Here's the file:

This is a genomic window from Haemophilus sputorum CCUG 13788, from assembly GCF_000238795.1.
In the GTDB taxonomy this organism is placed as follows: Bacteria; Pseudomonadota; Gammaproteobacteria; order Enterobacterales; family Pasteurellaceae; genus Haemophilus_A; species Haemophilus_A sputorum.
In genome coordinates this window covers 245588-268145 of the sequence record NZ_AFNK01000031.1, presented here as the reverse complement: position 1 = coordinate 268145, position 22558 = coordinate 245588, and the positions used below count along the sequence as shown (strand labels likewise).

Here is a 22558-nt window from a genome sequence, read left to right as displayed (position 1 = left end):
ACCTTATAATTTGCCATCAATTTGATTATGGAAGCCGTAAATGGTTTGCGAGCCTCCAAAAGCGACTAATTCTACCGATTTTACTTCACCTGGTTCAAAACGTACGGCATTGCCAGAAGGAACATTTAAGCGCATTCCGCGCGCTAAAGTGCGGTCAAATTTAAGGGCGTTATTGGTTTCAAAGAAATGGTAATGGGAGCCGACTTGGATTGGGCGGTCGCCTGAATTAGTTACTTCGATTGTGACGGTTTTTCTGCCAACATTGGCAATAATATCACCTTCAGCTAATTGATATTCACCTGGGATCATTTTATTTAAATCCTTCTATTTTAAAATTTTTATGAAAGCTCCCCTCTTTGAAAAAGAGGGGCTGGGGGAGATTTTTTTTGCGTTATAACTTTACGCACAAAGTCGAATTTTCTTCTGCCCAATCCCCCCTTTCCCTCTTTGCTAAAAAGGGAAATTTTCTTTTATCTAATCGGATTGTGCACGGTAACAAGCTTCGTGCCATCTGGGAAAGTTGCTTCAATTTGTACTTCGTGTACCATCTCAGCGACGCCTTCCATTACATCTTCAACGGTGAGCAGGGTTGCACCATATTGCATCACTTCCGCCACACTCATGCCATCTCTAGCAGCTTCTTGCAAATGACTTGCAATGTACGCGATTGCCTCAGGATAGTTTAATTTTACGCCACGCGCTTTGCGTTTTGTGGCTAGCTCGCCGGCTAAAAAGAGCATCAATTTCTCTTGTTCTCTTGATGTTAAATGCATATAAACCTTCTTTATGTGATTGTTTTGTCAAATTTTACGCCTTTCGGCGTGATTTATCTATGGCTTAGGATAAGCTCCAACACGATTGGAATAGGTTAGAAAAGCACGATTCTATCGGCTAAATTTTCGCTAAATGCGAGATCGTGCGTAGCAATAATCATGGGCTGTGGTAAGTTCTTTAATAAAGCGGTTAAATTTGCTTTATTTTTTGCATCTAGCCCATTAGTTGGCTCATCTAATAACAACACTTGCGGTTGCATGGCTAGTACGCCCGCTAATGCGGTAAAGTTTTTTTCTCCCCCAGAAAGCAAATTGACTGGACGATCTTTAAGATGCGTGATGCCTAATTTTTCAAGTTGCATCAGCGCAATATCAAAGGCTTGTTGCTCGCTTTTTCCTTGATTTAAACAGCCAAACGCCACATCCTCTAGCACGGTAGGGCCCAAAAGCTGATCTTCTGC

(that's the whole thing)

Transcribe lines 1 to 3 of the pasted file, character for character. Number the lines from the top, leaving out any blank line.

This is a genomic window from Haemophilus sputorum CCUG 13788, from assembly GCF_000238795.1.
In the GTDB taxonomy this organism is placed as follows: Bacteria; Pseudomonadota; Gammaproteobacteria; order Enterobacterales; family Pasteurellaceae; genus Haemophilus_A; species Haemophilus_A sputorum.
In genome coordinates this window covers 245588-268145 of the sequence record NZ_AFNK01000031.1, presented here as the reverse complement: position 1 = coordinate 268145, position 22558 = coordinate 245588, and the positions used below count along the sequence as shown (strand labels likewise).